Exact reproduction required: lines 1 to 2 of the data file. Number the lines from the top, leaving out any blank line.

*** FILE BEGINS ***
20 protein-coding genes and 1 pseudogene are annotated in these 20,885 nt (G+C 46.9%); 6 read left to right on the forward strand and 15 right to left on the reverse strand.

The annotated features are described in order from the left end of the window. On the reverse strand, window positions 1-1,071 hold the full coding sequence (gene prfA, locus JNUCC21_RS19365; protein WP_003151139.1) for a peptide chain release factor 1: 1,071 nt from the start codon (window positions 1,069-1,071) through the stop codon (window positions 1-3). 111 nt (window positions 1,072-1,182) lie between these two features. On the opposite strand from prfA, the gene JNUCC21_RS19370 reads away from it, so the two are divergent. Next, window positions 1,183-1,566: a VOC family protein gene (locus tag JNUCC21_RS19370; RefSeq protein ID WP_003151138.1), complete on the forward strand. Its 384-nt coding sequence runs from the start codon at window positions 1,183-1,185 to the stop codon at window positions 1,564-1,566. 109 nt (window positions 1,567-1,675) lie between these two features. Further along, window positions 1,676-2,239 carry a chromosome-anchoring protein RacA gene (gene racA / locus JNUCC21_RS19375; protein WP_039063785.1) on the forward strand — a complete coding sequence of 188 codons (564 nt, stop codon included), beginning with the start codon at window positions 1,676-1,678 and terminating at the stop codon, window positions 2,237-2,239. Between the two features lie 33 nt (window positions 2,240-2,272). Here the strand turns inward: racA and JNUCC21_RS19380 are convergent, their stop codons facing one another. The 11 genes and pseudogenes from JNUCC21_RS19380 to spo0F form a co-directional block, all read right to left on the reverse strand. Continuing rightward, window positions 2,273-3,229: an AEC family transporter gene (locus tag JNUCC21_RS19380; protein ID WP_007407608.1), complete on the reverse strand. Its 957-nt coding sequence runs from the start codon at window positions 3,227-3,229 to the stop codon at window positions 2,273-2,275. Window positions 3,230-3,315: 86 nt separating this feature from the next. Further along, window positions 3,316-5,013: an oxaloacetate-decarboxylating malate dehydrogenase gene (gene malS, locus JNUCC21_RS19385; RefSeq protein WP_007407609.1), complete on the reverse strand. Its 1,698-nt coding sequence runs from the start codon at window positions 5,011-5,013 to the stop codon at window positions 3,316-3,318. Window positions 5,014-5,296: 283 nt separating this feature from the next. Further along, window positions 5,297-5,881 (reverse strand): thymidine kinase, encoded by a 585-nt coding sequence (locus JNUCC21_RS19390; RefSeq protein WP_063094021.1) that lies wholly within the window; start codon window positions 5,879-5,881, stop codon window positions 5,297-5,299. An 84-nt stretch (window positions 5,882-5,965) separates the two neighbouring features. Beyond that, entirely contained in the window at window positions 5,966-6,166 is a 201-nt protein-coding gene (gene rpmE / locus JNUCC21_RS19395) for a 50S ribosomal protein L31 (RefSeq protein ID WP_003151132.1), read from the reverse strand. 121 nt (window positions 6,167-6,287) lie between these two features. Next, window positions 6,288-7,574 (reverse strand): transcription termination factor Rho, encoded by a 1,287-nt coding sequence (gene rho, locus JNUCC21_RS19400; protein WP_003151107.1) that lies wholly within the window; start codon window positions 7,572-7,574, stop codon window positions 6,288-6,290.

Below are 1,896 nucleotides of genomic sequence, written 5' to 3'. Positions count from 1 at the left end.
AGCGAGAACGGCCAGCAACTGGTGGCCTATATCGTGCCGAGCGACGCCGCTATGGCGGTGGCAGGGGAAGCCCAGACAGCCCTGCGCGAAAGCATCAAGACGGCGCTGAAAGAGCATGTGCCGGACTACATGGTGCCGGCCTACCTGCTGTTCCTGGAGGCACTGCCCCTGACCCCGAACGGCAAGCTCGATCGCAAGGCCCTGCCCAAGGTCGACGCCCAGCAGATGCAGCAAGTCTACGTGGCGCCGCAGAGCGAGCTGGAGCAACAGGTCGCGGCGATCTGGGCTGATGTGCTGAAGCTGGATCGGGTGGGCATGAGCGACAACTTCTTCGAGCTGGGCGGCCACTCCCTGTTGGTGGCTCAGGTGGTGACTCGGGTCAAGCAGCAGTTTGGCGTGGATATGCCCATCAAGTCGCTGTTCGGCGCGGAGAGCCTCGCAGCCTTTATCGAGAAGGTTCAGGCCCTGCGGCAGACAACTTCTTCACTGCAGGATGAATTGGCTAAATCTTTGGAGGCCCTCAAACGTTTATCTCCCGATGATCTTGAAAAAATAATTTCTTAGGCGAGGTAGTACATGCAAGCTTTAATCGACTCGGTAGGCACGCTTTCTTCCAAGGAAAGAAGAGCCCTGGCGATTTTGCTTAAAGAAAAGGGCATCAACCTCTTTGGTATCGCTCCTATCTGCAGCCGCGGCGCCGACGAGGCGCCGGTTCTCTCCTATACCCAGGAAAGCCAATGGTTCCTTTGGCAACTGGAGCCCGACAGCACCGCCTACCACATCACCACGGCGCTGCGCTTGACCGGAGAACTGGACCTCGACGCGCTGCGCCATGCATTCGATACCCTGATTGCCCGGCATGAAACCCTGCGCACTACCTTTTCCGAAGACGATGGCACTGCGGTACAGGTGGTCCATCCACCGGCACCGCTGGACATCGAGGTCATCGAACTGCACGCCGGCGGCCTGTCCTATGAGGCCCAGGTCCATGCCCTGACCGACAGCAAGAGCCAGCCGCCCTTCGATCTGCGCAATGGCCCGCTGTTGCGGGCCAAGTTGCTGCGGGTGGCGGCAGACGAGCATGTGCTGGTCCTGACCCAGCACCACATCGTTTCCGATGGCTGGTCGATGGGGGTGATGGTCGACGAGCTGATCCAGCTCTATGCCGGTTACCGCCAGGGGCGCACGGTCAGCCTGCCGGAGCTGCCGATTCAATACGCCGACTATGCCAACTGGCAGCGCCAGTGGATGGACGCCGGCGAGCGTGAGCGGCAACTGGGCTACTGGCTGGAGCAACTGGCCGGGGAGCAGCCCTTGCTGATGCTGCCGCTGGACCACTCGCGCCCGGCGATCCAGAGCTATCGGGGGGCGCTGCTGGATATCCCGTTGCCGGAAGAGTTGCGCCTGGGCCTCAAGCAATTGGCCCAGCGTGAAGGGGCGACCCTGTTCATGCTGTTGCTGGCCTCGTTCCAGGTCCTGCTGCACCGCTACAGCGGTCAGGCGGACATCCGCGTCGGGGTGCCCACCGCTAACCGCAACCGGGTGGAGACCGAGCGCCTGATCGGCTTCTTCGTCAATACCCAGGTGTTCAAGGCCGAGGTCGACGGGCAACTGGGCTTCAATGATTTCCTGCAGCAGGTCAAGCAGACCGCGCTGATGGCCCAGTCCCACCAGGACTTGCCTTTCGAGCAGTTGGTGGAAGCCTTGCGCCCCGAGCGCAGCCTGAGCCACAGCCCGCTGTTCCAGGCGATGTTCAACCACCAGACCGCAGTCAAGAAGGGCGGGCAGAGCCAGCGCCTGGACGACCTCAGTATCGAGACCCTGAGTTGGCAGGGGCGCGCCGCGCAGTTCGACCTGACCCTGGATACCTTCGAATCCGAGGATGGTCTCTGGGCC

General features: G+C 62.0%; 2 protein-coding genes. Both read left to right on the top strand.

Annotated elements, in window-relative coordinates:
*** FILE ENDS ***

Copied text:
20 protein-coding genes and 1 pseudogene are annotated in these 20,885 nt (G+C 46.9%); 6 read left to right on the forward strand and 15 right to left on the reverse strand.

The annotated features are described in order from the left end of the window. On the reverse strand, window positions 1-1,071 hold the full coding sequence (gene prfA, locus JNUCC21_RS19365; protein WP_003151139.1) for a peptide chain release factor 1: 1,071 nt from the start codon (window positions 1,069-1,071) through the stop codon (window positions 1-3). 111 nt (window positions 1,072-1,182) lie between these two features. On the opposite strand from prfA, the gene JNUCC21_RS19370 reads away from it, so the two are divergent. Next, window positions 1,183-1,566: a VOC family protein gene (locus tag JNUCC21_RS19370; RefSeq protein ID WP_003151138.1), complete on the forward strand. Its 384-nt coding sequence runs from the start codon at window positions 1,183-1,185 to the stop codon at window positions 1,564-1,566. 109 nt (window positions 1,567-1,675) lie between these two features. Further along, window positions 1,676-2,239 carry a chromosome-anchoring protein RacA gene (gene racA / locus JNUCC21_RS19375; protein WP_039063785.1) on the forward strand — a complete coding sequence of 188 codons (564 nt, stop codon included), beginning with the start codon at window positions 1,676-1,678 and terminating at the stop codon, window positions 2,237-2,239. Between the two features lie 33 nt (window positions 2,240-2,272). Here the strand turns inward: racA and JNUCC21_RS19380 are convergent, their stop codons facing one another. The 11 genes and pseudogenes from JNUCC21_RS19380 to spo0F form a co-directional block, all read right to left on the reverse strand. Continuing rightward, window positions 2,273-3,229: an AEC family transporter gene (locus tag JNUCC21_RS19380; protein ID WP_007407608.1), complete on the reverse strand. Its 957-nt coding sequence runs from the start codon at window positions 3,227-3,229 to the stop codon at window positions 2,273-2,275. Window positions 3,230-3,315: 86 nt separating this feature from the next. Further along, window positions 3,316-5,013: an oxaloacetate-decarboxylating malate dehydrogenase gene (gene malS, locus JNUCC21_RS19385; RefSeq protein WP_007407609.1), complete on the reverse strand. Its 1,698-nt coding sequence runs from the start codon at window positions 5,011-5,013 to the stop codon at window positions 3,316-3,318. Window positions 5,014-5,296: 283 nt separating this feature from the next. Further along, window positions 5,297-5,881 (reverse strand): thymidine kinase, encoded by a 585-nt coding sequence (locus JNUCC21_RS19390; RefSeq protein WP_063094021.1) that lies wholly within the window; start codon window positions 5,879-5,881, stop codon window positions 5,297-5,299. An 84-nt stretch (window positions 5,882-5,965) separates the two neighbouring features. Beyond that, entirely contained in the window at window positions 5,966-6,166 is a 201-nt protein-coding gene (gene rpmE / locus JNUCC21_RS19395) for a 50S ribosomal protein L31 (RefSeq protein ID WP_003151132.1), read from the reverse strand. 121 nt (window positions 6,167-6,287) lie between these two features. Next, window positions 6,288-7,574 (reverse strand): transcription termination factor Rho, encoded by a 1,287-nt coding sequence (gene rho, locus JNUCC21_RS19400; protein WP_003151107.1) that lies wholly within the window; start codon window positions 7,572-7,574, stop codon window positions 6,288-6,290.